13 Very Important Facts About the Pacific Crest Trail

As a prospective PCT thru hiker, I have spent a lot of time doing research on the trail. Here is a compilation of the most very basic facts of the PCT!

1. Length of Trail:

2,650 miles is the official length the Pacific Crest Trail Association has assigned. The exact length changes every year but 2,650 is in the general ball park.

2. States Traversed:

California, Oregon, Washington

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3. Starting Location:

US/Mexico Border, Campo, CA

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4. Ending Location:

US/Canada Border, Monument 78

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5. Length of Time Hiking:

4.5 to 5.5 months is the usual length of a PCT thru hike though it can vary greatly. Most hikers hike anywhere from 20 to 30 miles a day in order to be able to complete their hike before winter weather sets in.

6. When To Start:

Starting in late April or early May set you up to walk into the High Sierra as the snows are melting and to make it out before they return. If you stay on track, you can also reach Canada before the worst of the winter weather sets in. The Annual Day Zero Pacific Crest Trail Kick Off is a great time to start of PCT thru hike.  (Update: 2015 was the last year of the PCT Kick Off)

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7. Terrain:

The PCT traverses a large array of terrain and hikers have to be prepared for all manner of situations. Hikers being at the Mexico boarder in the Mojave Desert and then travel into the High Sierras, traversing many mountain passes. This gives way to the lower elevations of Northern California and into the lush temperate rain forests for the Pacific Northwest.

8. Maps/Guide Books:

Halfmile’s Maps and Yogi’s PCT Handbook are the most commonly used tools by thru hikers.

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9. Cost:

$3,000 will get you through a penny pinched thru hike of the PCT but the more money you have from there the easier it will be. If you are a fan of large meals and warm beds, tack on a few more thousand to that. If you have bills to pay while hiking or need a reserve left over for after your hike, once again, tack on a few more thousand.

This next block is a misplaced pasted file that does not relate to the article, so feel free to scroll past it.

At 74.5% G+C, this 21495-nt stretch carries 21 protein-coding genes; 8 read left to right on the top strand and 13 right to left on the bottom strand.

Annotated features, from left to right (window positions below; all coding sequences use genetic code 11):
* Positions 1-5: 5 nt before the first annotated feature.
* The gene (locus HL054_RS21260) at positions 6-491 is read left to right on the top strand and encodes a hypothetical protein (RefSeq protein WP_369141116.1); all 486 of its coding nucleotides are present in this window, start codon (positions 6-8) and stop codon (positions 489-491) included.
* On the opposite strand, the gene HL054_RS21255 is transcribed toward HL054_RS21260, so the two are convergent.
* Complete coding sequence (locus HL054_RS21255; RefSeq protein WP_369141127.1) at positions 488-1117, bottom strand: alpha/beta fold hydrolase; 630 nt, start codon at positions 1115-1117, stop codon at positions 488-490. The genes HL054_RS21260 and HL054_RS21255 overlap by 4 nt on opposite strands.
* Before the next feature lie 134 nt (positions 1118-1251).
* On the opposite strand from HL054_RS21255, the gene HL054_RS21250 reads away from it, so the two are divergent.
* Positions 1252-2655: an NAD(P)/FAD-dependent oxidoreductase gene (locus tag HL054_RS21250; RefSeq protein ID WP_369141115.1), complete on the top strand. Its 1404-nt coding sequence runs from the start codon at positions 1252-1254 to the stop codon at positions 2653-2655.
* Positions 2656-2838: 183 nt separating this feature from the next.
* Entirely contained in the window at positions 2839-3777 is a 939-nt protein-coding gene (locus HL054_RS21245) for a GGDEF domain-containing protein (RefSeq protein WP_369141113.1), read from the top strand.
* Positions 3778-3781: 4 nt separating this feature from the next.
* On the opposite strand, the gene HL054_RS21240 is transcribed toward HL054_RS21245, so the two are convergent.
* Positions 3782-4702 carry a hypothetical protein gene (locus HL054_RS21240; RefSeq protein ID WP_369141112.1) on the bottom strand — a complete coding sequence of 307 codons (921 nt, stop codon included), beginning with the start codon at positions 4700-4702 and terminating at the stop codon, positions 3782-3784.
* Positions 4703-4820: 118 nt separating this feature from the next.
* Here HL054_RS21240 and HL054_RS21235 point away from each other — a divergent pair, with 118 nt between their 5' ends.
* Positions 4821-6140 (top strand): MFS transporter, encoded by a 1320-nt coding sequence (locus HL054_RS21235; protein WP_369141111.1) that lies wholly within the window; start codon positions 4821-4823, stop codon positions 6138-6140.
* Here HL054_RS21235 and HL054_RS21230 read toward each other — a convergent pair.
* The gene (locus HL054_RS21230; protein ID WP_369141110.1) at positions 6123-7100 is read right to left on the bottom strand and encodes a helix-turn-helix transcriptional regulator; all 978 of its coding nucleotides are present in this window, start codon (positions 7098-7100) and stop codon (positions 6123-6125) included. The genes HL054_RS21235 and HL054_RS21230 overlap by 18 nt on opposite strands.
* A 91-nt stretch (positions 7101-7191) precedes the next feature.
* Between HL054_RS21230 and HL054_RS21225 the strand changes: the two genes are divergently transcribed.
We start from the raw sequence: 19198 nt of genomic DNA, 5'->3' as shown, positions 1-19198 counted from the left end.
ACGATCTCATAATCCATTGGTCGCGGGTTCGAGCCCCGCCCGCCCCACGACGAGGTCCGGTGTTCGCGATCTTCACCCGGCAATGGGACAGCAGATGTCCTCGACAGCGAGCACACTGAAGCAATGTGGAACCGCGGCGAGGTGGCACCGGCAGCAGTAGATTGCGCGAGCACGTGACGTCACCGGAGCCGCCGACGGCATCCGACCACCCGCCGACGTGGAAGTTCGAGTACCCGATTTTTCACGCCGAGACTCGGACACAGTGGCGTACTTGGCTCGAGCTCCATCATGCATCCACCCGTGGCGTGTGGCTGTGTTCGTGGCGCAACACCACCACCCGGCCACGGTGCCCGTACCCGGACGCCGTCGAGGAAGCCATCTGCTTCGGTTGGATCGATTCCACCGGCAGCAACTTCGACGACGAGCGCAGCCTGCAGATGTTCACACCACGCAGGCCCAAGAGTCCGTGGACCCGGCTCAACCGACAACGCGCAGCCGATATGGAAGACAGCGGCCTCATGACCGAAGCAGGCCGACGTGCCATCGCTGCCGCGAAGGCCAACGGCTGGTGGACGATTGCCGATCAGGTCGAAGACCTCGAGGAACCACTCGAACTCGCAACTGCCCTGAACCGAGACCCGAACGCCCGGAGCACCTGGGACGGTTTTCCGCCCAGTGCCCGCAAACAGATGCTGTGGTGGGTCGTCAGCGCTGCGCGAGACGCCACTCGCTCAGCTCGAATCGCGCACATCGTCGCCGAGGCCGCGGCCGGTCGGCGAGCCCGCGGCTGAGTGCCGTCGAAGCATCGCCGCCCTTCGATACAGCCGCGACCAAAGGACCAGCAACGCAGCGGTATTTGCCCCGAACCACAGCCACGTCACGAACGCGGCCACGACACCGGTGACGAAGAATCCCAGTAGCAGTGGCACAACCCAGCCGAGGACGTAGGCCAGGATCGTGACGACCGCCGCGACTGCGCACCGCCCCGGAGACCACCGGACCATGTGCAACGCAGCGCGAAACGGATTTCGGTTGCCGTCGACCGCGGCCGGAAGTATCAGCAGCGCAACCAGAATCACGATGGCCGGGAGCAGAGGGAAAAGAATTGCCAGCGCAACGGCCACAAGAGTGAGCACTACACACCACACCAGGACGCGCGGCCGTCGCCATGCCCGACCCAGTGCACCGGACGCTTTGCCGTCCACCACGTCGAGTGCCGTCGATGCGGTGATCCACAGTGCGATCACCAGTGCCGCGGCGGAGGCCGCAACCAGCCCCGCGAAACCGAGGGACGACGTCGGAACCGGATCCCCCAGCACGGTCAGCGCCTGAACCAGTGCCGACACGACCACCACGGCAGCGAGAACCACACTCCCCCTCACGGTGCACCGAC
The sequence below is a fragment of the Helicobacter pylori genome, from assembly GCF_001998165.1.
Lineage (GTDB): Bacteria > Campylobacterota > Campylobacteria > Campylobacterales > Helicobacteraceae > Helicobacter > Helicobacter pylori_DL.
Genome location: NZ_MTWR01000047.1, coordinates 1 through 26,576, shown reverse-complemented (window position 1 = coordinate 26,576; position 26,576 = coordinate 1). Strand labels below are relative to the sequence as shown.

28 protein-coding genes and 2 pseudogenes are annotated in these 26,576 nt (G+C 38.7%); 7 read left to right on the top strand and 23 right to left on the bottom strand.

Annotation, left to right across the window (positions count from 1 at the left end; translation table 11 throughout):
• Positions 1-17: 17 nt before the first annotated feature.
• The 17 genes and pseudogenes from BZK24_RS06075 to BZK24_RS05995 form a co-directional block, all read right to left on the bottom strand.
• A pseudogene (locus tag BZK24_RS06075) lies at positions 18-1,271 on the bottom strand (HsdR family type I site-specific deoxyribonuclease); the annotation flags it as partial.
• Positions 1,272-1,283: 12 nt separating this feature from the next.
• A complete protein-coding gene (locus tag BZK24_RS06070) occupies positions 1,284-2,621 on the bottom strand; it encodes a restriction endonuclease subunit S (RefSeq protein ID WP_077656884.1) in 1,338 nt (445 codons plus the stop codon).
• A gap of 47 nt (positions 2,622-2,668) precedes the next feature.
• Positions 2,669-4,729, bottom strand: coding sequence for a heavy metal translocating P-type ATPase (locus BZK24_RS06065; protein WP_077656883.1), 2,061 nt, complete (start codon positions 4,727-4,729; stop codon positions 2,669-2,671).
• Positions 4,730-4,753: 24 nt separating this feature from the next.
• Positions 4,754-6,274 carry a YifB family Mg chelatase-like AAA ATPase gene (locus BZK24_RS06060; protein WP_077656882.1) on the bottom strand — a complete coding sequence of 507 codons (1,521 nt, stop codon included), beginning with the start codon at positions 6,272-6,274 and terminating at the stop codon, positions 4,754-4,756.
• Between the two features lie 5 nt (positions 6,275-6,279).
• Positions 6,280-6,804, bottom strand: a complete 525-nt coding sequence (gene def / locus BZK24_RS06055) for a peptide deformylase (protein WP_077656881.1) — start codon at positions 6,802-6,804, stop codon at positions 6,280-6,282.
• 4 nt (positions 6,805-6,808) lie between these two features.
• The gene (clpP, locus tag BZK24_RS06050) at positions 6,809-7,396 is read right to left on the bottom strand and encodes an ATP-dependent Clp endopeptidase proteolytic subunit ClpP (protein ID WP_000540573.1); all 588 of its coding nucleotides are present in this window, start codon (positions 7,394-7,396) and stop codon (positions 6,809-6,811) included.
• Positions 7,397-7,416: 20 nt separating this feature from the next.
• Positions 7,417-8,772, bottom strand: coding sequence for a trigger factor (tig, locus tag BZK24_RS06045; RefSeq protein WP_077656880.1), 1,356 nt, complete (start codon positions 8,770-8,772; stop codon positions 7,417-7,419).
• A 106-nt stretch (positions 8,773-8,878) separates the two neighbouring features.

10. Permit Needed:

A long distance hiking permit is needed for the PCT but it is free. Look here for more info.

11. Bear Canister:

Bear canisters are required from Kennedy Meadows through Yosemite National Park. Bear Vault is the most common brand used by PCT thru hikers. Click here for more info on where you must carry a bear canister.

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12. GPS:

This is totally optional, but when snow is not present, most experienced backpackers have no trouble.

13. Snow Gear:

Heavy duty snow gear like crampons and ice axes are sometimes needed while hiking the PCT. Whether or not you will need them depends on the snow pack the year that you hike. Click here to keep up with PCT snow trends.

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A very in depth PCT FAQ can be found here:

Postholer PCT FAQ

And check out our new PCT book, Pacific Crest Trials!

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Comments 2

  • Peter : Mar 10th

    Hi all,

    I’m an old codger who would like to do the trail but my back is not up to big loads.
    Can someone tell me if you are allowed to haul a single wheeled trailer on the PCT?

    Thanks

    Reply
    • Dean : Jul 5th

      I am 65 and did the PCT last year. You can do it without hauling huge loads, my base weight was 18 lbs. There was a guy last year who set out to do it with a one wheel trailer, his trail name was 1/2 track. He did that for the same reason you have expressed. It didn’t work. your are better off carrying a pack and keeping your weight as low as possible. I think you will find that in time your body will adapt.

      Reply

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